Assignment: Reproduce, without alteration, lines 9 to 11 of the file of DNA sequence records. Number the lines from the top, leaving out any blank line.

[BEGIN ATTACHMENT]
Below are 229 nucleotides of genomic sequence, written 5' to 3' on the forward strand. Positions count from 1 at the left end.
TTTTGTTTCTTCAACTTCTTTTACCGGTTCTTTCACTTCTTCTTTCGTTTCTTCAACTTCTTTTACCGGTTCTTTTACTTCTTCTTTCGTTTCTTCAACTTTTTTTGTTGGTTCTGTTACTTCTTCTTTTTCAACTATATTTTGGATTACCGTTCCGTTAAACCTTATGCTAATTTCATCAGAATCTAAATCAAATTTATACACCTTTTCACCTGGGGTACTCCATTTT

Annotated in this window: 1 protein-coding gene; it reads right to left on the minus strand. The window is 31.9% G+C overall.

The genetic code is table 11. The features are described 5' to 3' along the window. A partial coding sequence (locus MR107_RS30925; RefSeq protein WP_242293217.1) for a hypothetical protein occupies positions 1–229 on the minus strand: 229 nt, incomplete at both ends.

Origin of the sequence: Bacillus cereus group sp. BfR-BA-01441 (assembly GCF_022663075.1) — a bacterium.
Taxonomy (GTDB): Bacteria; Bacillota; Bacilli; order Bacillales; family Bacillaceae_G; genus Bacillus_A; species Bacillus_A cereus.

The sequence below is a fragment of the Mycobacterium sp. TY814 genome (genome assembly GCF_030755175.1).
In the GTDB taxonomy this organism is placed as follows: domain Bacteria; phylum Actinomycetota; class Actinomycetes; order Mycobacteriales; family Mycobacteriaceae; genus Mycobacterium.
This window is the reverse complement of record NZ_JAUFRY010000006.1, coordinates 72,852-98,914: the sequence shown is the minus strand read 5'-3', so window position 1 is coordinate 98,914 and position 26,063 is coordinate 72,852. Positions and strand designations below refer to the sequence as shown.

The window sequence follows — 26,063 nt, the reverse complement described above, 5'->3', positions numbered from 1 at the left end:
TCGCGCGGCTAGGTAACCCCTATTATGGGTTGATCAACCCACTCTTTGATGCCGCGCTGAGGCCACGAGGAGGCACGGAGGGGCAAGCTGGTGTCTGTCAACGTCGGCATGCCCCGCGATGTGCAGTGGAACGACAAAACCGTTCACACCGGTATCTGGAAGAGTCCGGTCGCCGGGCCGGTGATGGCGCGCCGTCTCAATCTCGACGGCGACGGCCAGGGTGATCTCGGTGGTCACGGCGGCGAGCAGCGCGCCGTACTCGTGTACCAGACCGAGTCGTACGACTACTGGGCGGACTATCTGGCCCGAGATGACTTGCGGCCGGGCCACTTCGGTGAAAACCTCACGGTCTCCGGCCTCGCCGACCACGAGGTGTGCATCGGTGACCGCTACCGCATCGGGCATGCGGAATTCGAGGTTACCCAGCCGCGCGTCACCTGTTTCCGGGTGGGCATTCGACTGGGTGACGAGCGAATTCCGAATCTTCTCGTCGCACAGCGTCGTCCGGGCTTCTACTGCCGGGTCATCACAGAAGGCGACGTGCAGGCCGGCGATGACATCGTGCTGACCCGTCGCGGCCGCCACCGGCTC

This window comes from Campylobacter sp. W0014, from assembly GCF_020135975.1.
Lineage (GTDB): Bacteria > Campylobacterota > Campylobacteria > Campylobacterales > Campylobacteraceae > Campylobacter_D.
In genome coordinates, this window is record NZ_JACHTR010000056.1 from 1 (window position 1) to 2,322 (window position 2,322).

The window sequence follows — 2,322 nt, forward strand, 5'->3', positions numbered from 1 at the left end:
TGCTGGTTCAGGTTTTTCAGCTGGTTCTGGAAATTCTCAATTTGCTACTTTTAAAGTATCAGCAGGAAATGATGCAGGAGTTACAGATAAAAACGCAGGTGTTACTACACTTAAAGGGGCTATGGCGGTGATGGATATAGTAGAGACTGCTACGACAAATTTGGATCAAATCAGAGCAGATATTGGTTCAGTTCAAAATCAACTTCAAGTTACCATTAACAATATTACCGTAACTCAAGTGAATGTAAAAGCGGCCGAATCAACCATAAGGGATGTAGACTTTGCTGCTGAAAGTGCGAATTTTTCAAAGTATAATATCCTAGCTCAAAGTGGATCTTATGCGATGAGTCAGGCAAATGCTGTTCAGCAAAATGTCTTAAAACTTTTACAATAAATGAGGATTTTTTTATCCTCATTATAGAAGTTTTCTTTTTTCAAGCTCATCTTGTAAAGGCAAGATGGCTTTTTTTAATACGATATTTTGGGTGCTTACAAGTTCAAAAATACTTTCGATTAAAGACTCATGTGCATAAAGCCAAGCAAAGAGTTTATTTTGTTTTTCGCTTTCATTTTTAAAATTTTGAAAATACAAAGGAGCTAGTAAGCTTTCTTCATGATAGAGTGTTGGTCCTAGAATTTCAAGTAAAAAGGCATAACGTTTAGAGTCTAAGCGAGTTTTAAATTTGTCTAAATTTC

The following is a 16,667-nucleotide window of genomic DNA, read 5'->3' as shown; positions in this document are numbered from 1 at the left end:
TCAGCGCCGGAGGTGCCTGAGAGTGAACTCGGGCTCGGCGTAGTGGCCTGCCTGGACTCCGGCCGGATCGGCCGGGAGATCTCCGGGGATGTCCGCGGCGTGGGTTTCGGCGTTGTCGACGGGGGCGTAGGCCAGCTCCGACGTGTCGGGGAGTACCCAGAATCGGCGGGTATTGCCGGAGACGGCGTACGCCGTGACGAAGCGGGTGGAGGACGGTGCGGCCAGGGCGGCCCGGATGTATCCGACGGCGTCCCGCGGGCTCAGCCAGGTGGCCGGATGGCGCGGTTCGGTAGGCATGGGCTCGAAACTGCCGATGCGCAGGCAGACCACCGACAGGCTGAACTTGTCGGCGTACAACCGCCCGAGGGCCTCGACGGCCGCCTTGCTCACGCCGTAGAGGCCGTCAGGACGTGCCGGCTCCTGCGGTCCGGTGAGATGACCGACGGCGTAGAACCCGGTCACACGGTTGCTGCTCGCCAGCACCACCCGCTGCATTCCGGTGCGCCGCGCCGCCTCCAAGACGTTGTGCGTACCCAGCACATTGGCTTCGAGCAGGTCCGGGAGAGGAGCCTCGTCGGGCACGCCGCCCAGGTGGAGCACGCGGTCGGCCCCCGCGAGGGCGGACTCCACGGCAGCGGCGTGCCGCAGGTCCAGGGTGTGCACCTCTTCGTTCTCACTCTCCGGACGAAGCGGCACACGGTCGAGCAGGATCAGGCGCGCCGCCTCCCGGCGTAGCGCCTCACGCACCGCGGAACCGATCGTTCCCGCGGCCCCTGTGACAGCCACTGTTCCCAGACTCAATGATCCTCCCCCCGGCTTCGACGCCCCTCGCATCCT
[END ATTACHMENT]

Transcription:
This window is the reverse complement of record NZ_JAUFRY010000006.1, coordinates 72,852-98,914: the sequence shown is the minus strand read 5'-3', so window position 1 is coordinate 98,914 and position 26,063 is coordinate 72,852. Positions and strand designations below refer to the sequence as shown.

The window sequence follows — 26,063 nt, the reverse complement described above, 5'->3', positions numbered from 1 at the left end:
TCGCGCGGCTAGGTAACCCCTATTATGGGTTGATCAACCCACTCTTTGATGCCGCGCTGAGGCCACGAGGAGGCACGGAGGGGCAAGCTGGTGTCTGTCAACGTCGGCATGCCCCGCGATGTGCAGTGGAACGACAAAACCGTTCACACCGGTATCTGGAAGAGTCCGGTCGCCGGGCCGGTGATGGCGCGCCGTCTCAATCTCGACGGCGACGGCCAGGGTGATCTCGGTGGTCACGGCGGCGAGCAGCGCGCCGTACTCGTGTACCAGACCGAGTCGTACGACTACTGGGCGGACTATCTGGCCCGAGATGACTTGCGGCCGGGCCACTTCGGTGAAAACCTCACGGTCTCCGGCCTCGCCGACCACGAGGTGTGCATCGGTGACCGCTACCGCATCGGGCATGCGGAATTCGAGGTTACCCAGCCGCGCGTCACCTGTTTCCGGGTGGGCATTCGACTGGGTGACGAGCGAATTCCGAATCTTCTCGTCGCACAGCGTCGTCCGGGCTTCTACTGCCGGGTCATCACAGAAGGCGACGTGCAGGCCGGCGATGACATCGTGCTGACCCGTCGCGGCCGCCACCGGCTC